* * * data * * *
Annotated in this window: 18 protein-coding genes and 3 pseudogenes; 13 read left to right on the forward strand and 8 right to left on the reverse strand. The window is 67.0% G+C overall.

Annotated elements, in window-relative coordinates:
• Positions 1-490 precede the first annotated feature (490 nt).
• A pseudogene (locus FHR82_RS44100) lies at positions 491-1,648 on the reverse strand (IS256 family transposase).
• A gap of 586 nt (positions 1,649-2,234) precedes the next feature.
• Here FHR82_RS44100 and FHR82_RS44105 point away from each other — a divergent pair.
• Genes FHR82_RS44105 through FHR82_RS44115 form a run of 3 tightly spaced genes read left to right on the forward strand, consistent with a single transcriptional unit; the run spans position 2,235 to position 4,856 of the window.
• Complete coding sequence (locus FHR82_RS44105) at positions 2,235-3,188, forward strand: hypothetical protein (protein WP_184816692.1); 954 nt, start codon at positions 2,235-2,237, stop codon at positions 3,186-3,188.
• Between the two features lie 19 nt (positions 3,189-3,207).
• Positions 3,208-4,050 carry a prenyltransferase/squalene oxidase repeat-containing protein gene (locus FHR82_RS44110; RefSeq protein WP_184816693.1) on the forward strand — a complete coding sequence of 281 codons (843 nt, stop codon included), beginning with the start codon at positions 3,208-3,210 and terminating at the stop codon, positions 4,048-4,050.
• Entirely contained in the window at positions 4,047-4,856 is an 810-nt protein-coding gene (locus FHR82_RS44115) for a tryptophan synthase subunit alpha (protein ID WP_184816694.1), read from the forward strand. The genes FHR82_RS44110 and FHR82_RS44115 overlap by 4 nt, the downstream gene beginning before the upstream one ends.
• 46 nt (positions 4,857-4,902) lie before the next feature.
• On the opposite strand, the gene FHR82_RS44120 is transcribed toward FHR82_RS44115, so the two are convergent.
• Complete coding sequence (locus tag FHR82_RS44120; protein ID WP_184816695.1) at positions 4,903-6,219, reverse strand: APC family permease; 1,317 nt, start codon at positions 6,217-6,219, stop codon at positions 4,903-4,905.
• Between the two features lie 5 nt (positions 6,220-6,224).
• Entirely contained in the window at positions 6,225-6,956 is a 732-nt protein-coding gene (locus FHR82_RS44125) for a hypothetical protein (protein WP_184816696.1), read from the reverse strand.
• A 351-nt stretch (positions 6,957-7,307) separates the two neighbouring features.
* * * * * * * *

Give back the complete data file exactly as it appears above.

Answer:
Annotated in this window: 18 protein-coding genes and 3 pseudogenes; 13 read left to right on the forward strand and 8 right to left on the reverse strand. The window is 67.0% G+C overall.

Annotated elements, in window-relative coordinates:
• Positions 1-490 precede the first annotated feature (490 nt).
• A pseudogene (locus FHR82_RS44100) lies at positions 491-1,648 on the reverse strand (IS256 family transposase).
• A gap of 586 nt (positions 1,649-2,234) precedes the next feature.
• Here FHR82_RS44100 and FHR82_RS44105 point away from each other — a divergent pair.
• Genes FHR82_RS44105 through FHR82_RS44115 form a run of 3 tightly spaced genes read left to right on the forward strand, consistent with a single transcriptional unit; the run spans position 2,235 to position 4,856 of the window.
• Complete coding sequence (locus FHR82_RS44105) at positions 2,235-3,188, forward strand: hypothetical protein (protein WP_184816692.1); 954 nt, start codon at positions 2,235-2,237, stop codon at positions 3,186-3,188.
• Between the two features lie 19 nt (positions 3,189-3,207).
• Positions 3,208-4,050 carry a prenyltransferase/squalene oxidase repeat-containing protein gene (locus FHR82_RS44110; RefSeq protein WP_184816693.1) on the forward strand — a complete coding sequence of 281 codons (843 nt, stop codon included), beginning with the start codon at positions 3,208-3,210 and terminating at the stop codon, positions 4,048-4,050.
• Entirely contained in the window at positions 4,047-4,856 is an 810-nt protein-coding gene (locus FHR82_RS44115) for a tryptophan synthase subunit alpha (protein ID WP_184816694.1), read from the forward strand. The genes FHR82_RS44110 and FHR82_RS44115 overlap by 4 nt, the downstream gene beginning before the upstream one ends.
• 46 nt (positions 4,857-4,902) lie before the next feature.
• On the opposite strand, the gene FHR82_RS44120 is transcribed toward FHR82_RS44115, so the two are convergent.
• Complete coding sequence (locus tag FHR82_RS44120; protein ID WP_184816695.1) at positions 4,903-6,219, reverse strand: APC family permease; 1,317 nt, start codon at positions 6,217-6,219, stop codon at positions 4,903-4,905.
• Between the two features lie 5 nt (positions 6,220-6,224).
• Entirely contained in the window at positions 6,225-6,956 is a 732-nt protein-coding gene (locus FHR82_RS44125) for a hypothetical protein (protein WP_184816696.1), read from the reverse strand.
• A 351-nt stretch (positions 6,957-7,307) separates the two neighbouring features.